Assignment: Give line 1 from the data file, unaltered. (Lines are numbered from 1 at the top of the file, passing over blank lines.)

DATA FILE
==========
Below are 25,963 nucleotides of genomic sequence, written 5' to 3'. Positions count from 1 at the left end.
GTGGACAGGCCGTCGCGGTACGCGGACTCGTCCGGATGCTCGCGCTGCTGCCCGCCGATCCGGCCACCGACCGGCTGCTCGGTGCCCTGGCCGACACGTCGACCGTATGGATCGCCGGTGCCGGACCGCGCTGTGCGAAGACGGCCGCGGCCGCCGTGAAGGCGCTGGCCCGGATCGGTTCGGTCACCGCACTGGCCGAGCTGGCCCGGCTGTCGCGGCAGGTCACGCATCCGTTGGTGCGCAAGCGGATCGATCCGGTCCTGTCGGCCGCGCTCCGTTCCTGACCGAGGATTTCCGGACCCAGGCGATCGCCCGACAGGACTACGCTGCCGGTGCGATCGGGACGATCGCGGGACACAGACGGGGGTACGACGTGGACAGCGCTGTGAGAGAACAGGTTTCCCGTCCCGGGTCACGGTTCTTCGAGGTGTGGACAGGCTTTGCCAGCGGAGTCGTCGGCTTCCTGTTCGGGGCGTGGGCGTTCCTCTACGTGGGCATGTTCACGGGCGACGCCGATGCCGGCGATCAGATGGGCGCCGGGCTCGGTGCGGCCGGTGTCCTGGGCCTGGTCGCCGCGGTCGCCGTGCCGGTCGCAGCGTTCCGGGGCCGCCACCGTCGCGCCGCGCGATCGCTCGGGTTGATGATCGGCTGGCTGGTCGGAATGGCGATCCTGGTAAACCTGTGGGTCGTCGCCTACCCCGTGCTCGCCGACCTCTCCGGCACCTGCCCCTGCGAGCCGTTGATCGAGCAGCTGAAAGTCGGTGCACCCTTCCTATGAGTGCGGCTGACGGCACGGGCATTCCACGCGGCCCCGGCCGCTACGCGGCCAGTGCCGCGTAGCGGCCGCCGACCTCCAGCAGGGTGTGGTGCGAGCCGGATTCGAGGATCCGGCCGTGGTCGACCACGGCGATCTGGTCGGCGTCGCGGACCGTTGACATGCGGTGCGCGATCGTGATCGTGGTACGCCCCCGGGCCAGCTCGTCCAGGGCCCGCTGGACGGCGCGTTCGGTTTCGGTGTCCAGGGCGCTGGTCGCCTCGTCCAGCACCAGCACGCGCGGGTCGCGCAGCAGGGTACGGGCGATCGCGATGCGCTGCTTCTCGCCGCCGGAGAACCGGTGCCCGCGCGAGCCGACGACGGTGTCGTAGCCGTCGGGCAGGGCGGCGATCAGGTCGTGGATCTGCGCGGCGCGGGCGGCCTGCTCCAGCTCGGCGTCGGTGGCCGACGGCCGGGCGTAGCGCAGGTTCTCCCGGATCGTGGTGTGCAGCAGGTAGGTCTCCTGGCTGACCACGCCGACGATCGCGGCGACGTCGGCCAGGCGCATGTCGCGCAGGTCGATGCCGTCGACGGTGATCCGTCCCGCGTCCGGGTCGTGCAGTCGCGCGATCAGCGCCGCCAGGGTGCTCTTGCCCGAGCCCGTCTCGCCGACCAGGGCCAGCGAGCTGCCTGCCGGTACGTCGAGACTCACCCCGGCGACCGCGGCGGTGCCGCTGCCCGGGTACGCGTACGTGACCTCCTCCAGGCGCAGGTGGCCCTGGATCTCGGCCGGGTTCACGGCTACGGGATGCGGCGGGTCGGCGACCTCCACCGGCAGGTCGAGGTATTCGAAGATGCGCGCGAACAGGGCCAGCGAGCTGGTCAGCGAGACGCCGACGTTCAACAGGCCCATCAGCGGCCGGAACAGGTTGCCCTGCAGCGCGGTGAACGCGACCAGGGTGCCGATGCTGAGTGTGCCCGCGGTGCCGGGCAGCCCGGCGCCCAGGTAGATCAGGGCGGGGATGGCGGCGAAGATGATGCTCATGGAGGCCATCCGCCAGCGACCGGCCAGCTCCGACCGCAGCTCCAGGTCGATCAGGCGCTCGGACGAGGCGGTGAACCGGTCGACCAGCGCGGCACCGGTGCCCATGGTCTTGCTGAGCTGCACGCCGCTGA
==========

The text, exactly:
Below are 25,963 nucleotides of genomic sequence, written 5' to 3'. Positions count from 1 at the left end.